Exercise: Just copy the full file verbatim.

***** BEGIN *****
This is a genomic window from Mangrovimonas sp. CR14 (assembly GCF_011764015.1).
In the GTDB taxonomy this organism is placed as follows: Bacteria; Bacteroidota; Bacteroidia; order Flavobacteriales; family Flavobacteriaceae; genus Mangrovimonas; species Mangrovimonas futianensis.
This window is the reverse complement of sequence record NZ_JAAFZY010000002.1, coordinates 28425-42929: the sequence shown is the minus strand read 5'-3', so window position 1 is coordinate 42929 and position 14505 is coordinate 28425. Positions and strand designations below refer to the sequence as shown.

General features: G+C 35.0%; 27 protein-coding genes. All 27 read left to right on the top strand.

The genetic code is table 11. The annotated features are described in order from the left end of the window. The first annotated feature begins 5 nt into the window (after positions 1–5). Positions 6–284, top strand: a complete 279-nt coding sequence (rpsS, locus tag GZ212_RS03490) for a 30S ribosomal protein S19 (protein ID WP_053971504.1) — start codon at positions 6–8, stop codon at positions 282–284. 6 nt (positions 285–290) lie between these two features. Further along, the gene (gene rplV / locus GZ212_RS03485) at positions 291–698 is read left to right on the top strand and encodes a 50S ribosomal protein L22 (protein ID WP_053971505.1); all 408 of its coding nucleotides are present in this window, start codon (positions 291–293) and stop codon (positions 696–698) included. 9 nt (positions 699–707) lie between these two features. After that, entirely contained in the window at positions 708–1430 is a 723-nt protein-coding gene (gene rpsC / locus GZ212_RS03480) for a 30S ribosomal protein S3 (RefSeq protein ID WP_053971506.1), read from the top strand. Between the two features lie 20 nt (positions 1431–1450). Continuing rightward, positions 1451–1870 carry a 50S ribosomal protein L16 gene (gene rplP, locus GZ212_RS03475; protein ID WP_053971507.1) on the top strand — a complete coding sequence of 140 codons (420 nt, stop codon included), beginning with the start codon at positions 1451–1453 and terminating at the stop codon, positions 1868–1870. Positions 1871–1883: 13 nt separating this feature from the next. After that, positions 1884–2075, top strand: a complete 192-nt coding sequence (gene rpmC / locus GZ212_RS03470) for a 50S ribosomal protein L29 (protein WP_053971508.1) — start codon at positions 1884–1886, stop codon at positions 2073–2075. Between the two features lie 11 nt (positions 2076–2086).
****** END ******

This is a genomic window from Mangrovimonas sp. CR14 (assembly GCF_011764015.1).
In the GTDB taxonomy this organism is placed as follows: Bacteria; Bacteroidota; Bacteroidia; order Flavobacteriales; family Flavobacteriaceae; genus Mangrovimonas; species Mangrovimonas futianensis.
This window is the reverse complement of sequence record NZ_JAAFZY010000002.1, coordinates 28425-42929: the sequence shown is the minus strand read 5'-3', so window position 1 is coordinate 42929 and position 14505 is coordinate 28425. Positions and strand designations below refer to the sequence as shown.

General features: G+C 35.0%; 27 protein-coding genes. All 27 read left to right on the top strand.

The genetic code is table 11. The annotated features are described in order from the left end of the window. The first annotated feature begins 5 nt into the window (after positions 1–5). Positions 6–284, top strand: a complete 279-nt coding sequence (rpsS, locus tag GZ212_RS03490) for a 30S ribosomal protein S19 (protein ID WP_053971504.1) — start codon at positions 6–8, stop codon at positions 282–284. 6 nt (positions 285–290) lie between these two features. Further along, the gene (gene rplV / locus GZ212_RS03485) at positions 291–698 is read left to right on the top strand and encodes a 50S ribosomal protein L22 (protein ID WP_053971505.1); all 408 of its coding nucleotides are present in this window, start codon (positions 291–293) and stop codon (positions 696–698) included. 9 nt (positions 699–707) lie between these two features. After that, entirely contained in the window at positions 708–1430 is a 723-nt protein-coding gene (gene rpsC / locus GZ212_RS03480) for a 30S ribosomal protein S3 (RefSeq protein ID WP_053971506.1), read from the top strand. Between the two features lie 20 nt (positions 1431–1450). Continuing rightward, positions 1451–1870 carry a 50S ribosomal protein L16 gene (gene rplP, locus GZ212_RS03475; protein ID WP_053971507.1) on the top strand — a complete coding sequence of 140 codons (420 nt, stop codon included), beginning with the start codon at positions 1451–1453 and terminating at the stop codon, positions 1868–1870. Positions 1871–1883: 13 nt separating this feature from the next. After that, positions 1884–2075, top strand: a complete 192-nt coding sequence (gene rpmC / locus GZ212_RS03470) for a 50S ribosomal protein L29 (protein WP_053971508.1) — start codon at positions 1884–1886, stop codon at positions 2073–2075. Between the two features lie 11 nt (positions 2076–2086).